The Housing Authority accepted Topping’s request to resign the week after the rape accusation last year. The authority’s director of personnel agreed to provide him a “neutral” reference and share no details about the circumstances of his resignation.
The woman was removed from the Housing Authority position and reassigned days after the incident. She is currently unemployed.
Michael Gritton, executive director of KentuckianaWorks, which oversees SummerWorks, described the case as an “unusual circumstance” that he didn’t believe indicated a systemic problem at the Housing Authority.
“We never want anything bad to happen to any of our young people, so it makes me sad that any bad thing happened,” Gritton said.
In a February interview, the woman said no one ever told her Topping wasn’t charged with a crime, or that he’d been allowed to resign. She also did not know that Topping had a previous accusation.
Barry, of the Housing Authority, defended his agency’s handling of the alleged rape victim’s complaint, saying employees involved the police right away. But he declined to take follow-up questions regarding the 2011 complaint against Topping.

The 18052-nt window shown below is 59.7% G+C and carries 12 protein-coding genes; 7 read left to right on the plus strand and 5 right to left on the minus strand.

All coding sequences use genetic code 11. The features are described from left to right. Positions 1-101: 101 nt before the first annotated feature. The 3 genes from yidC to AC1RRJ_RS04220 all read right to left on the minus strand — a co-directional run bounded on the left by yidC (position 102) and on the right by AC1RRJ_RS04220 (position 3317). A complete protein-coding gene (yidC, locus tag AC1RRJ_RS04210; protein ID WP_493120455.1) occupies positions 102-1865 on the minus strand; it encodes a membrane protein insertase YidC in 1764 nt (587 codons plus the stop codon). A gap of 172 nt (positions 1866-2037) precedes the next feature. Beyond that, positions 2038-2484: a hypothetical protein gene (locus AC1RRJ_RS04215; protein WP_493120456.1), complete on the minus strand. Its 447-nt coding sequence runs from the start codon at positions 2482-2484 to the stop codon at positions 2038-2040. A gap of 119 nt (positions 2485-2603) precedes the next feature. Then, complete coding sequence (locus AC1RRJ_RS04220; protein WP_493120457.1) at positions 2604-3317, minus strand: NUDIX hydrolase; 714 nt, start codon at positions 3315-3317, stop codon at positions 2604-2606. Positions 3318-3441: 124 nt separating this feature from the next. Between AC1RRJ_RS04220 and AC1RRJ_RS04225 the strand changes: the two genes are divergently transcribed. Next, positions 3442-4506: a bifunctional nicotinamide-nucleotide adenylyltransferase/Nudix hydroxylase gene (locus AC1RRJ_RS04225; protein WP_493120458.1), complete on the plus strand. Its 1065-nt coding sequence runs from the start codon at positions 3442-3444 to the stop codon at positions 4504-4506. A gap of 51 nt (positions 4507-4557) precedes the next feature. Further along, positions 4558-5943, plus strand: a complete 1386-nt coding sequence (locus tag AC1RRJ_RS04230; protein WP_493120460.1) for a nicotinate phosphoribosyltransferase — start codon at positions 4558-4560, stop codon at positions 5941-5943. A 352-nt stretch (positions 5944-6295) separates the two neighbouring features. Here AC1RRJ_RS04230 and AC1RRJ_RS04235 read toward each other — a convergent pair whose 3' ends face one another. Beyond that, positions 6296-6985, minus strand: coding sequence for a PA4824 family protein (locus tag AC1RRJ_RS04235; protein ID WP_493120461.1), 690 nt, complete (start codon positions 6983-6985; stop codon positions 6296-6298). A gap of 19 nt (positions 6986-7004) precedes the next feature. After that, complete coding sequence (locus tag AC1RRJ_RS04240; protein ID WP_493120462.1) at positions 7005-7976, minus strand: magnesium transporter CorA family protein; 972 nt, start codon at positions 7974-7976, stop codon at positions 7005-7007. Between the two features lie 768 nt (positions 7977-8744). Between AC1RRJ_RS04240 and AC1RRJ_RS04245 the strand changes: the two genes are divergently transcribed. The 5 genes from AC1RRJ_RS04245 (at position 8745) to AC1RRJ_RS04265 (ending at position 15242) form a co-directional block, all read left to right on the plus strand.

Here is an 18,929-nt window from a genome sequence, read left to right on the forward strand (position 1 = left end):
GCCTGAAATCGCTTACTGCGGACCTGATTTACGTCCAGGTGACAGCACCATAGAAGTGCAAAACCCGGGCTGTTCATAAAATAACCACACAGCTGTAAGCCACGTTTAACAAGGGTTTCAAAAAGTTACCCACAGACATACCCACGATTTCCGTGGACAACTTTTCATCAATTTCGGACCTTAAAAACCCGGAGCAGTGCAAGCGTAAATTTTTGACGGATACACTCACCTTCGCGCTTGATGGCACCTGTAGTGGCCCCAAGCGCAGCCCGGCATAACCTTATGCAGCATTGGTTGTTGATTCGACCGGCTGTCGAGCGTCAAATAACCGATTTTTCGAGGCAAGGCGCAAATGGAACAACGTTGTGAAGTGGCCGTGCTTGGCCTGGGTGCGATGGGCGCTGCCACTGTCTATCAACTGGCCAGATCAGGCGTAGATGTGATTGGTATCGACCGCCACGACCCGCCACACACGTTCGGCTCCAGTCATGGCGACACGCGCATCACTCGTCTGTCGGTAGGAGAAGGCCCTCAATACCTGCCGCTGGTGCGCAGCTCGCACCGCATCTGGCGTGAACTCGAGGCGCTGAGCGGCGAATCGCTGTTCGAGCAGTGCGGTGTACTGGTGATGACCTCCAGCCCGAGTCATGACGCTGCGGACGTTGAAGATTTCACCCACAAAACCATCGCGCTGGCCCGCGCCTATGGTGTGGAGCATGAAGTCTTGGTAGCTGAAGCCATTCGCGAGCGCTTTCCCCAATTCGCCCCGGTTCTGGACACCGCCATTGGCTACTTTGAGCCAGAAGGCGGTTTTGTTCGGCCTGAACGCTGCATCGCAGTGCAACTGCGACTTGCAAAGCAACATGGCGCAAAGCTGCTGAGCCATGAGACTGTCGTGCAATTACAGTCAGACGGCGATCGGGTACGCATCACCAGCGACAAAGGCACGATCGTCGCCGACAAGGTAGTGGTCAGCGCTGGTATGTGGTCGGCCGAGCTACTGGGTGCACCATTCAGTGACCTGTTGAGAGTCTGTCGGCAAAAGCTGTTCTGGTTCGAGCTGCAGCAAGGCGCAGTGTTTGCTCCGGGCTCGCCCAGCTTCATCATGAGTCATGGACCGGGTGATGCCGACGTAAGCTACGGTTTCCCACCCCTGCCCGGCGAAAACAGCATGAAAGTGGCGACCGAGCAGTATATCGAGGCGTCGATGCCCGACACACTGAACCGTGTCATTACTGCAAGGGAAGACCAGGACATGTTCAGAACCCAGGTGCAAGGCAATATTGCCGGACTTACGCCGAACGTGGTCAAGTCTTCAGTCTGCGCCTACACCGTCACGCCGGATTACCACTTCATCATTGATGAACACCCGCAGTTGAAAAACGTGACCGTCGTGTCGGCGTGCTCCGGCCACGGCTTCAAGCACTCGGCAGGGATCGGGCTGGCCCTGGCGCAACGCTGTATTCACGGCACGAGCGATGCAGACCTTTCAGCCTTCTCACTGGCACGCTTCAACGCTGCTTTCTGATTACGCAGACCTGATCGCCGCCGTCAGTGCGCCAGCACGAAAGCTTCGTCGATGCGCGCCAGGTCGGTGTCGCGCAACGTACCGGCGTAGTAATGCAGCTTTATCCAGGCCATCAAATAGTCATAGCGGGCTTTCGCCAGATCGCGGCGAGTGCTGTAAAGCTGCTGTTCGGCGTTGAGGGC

Knowing Topping was accused of something once before left the woman who alleged he raped her feeling stunned.
“He could’ve not been there and I wouldn’t have had to deal with this,” the woman said. “They gave him a second chance for what? To do it again.”
Allowing Topping to resign and offering a neutral reference are ways for the Housing Authority to protect him and itself, according to JoAnne Sweeny.
Sweeny is an associate law professor at the University of Louisville whose recent research focuses on sexual assault and harassment in the digital age, including in the workplace.
“I’m not surprised. It’s guys looking after guys. ‘Oh, I don’t want to ruin his life. He’s got a family.’ Like, she has a family, she has a life. But that’s not what we worry about,” Sweeny said.
City Says Reporting Harassment Encouraged
There is no singular document that governs how city and county agencies should handle investigating and proving sexual harassment.
But most Metro agencies follow the federal standard of “severe or pervasive” that courts have ruled is required by Title VII of the Civil Rights Act.